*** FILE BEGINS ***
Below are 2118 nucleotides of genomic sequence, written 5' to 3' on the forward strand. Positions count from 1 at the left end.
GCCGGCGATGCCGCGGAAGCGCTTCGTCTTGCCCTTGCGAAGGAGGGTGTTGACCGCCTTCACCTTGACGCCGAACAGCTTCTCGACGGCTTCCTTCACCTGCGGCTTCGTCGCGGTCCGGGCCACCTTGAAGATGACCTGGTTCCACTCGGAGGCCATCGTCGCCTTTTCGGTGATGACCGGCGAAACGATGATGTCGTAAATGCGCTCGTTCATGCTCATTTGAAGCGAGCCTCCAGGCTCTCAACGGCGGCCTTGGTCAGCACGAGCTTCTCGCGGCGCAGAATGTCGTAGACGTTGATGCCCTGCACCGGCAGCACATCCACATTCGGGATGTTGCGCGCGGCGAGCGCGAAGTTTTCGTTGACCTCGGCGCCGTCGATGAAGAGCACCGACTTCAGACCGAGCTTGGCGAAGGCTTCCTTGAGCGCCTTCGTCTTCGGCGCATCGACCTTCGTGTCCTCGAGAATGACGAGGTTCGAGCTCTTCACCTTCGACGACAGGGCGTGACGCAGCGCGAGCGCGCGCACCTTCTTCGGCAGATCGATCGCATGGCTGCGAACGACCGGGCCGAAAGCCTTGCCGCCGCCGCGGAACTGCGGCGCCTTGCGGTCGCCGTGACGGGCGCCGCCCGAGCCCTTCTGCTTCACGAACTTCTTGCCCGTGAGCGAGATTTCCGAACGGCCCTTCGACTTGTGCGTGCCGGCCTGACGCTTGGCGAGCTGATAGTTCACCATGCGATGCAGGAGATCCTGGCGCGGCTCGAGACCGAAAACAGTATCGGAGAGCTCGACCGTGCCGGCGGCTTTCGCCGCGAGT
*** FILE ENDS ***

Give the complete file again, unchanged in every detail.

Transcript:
Below are 2118 nucleotides of genomic sequence, written 5' to 3' on the forward strand. Positions count from 1 at the left end.
GCCGGCGATGCCGCGGAAGCGCTTCGTCTTGCCCTTGCGAAGGAGGGTGTTGACCGCCTTCACCTTGACGCCGAACAGCTTCTCGACGGCTTCCTTCACCTGCGGCTTCGTCGCGGTCCGGGCCACCTTGAAGATGACCTGGTTCCACTCGGAGGCCATCGTCGCCTTTTCGGTGATGACCGGCGAAACGATGATGTCGTAAATGCGCTCGTTCATGCTCATTTGAAGCGAGCCTCCAGGCTCTCAACGGCGGCCTTGGTCAGCACGAGCTTCTCGCGGCGCAGAATGTCGTAGACGTTGATGCCCTGCACCGGCAGCACATCCACATTCGGGATGTTGCGCGCGGCGAGCGCGAAGTTTTCGTTGACCTCGGCGCCGTCGATGAAGAGCACCGACTTCAGACCGAGCTTGGCGAAGGCTTCCTTGAGCGCCTTCGTCTTCGGCGCATCGACCTTCGTGTCCTCGAGAATGACGAGGTTCGAGCTCTTCACCTTCGACGACAGGGCGTGACGCAGCGCGAGCGCGCGCACCTTCTTCGGCAGATCGATCGCATGGCTGCGAACGACCGGGCCGAAAGCCTTGCCGCCGCCGCGGAACTGCGGCGCCTTGCGGTCGCCGTGACGGGCGCCGCCCGAGCCCTTCTGCTTCACGAACTTCTTGCCCGTGAGCGAGATTTCCGAACGGCCCTTCGACTTGTGCGTGCCGGCCTGACGCTTGGCGAGCTGATAGTTCACCATGCGATGCAGGAGATCCTGGCGCGGCTCGAGACCGAAAACAGTATCGGAGAGCTCGACCGTGCCGGCGGCTTTCGCCGCGAGT